Christie’s unconstitutional bond sale for statehouse renovation leaves unanswered questions

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John Wisniewski filed suit last Friday against Governor Christie and the Economic Development Authority to prevent the New Jersey Statehouse renovation from going forward.

Today, it was learned the state has already sold the bonds in a speed never before seen in the governor’s office. The bonds were sold on Thursday, May 11th – the same day the vote approving the lease was taken.

“The fact the state had the bonds prepared and buyers lined up before the vote, tells us that Christie and his cronies cut a backroom deal designed to end run the process and jam this renovation right down the voters throats,” said Wisniewski. “Aside from the contempt toward voters, the process was so quick that it raises significant red flags and leaves multiple questions about how the process played out.”

Timeline:
10:00 am – EDA meets and approves bonds
10:30 am – bonds are sold

All the people involved in the 30 minute deal:
Bond Counsel
Underwriter counsel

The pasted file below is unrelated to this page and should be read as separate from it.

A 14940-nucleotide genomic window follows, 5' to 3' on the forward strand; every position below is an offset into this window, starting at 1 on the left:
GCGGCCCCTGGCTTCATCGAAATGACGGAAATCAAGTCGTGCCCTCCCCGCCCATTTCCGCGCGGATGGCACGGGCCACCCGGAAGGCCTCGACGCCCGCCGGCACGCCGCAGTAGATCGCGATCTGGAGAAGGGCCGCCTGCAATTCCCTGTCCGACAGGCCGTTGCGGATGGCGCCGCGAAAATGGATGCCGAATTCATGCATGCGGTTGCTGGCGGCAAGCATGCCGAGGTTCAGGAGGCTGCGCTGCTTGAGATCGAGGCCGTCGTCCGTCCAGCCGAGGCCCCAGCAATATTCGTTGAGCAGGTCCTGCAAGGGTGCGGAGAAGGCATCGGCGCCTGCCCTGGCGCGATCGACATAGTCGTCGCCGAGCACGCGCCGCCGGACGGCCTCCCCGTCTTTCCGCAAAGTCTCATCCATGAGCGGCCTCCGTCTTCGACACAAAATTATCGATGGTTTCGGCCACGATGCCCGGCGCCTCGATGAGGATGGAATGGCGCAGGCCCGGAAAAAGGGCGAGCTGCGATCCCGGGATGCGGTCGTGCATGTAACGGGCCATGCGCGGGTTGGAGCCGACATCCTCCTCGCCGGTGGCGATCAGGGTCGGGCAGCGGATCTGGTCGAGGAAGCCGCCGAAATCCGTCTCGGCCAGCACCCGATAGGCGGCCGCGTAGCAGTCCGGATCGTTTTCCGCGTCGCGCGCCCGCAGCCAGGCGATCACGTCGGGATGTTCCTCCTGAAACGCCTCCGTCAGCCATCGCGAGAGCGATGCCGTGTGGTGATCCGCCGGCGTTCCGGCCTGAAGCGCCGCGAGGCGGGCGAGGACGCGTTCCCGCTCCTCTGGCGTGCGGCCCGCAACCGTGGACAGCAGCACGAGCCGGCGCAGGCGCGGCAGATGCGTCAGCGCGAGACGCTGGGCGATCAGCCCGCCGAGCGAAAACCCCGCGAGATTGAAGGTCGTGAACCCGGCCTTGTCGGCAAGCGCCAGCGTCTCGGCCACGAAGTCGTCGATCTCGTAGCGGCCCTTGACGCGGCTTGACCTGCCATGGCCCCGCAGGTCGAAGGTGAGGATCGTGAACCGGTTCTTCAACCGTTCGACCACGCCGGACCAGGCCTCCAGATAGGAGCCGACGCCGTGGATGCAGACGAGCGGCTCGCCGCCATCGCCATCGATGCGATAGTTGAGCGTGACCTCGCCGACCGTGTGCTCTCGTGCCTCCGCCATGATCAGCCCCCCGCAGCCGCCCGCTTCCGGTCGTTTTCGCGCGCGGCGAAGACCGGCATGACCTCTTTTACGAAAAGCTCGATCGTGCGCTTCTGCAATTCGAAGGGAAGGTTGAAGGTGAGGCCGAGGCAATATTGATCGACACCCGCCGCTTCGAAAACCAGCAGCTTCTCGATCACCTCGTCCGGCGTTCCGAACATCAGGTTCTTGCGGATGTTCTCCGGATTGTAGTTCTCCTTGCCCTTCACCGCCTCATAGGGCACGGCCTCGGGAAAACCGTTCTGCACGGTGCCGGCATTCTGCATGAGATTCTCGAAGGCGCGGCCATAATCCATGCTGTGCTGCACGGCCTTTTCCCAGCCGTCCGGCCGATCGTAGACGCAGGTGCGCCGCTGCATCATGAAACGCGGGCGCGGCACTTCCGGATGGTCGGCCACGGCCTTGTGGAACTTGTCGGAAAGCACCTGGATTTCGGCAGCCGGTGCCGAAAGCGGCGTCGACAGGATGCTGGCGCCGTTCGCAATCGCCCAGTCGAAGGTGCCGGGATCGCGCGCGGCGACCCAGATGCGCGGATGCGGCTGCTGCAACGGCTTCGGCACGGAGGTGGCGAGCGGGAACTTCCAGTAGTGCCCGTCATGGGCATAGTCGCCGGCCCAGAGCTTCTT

Underwriters
Buyers

“This overly compressed, 30 minute timeline is proof that a number of people were involved to potentially sell the bonds before they legally allowed to do so,” said Wisniewski. “The legislature has a fiduciary responsibility to examine the sale documents to determine if everything was done legally and appropriately.”

Wisniewski continued, “Legal or not, enough is enough. It is past time to eliminate the bullying and contempt for the public that has marked Chris Christie term. We need real leadership that allows for a real discussion of issues and will push back against these deals where someone is getting rich and the taxpayers are left holding the bag.”

About the deal:

Estimated costs for the Statehouse renovation were at one time $38 million which ballooned to $300 million and before the restoration even begins new projections say it may go over $750 million.

The shell game begins with the State Capitol Joint Management Commission (JMC) leasing the Statehouse for just $1 to the New Jersey Economic Development Authority (EDA). The EDA then leases the Statehouse right back to the JMC. The whole purpose of this runaround is to enable the Management Commission to disguise debt payments as rent payments, rent payments on a building the people already own. It doesn’t pass the smell test, and it doesn’t adhere to the laws of New Jersey.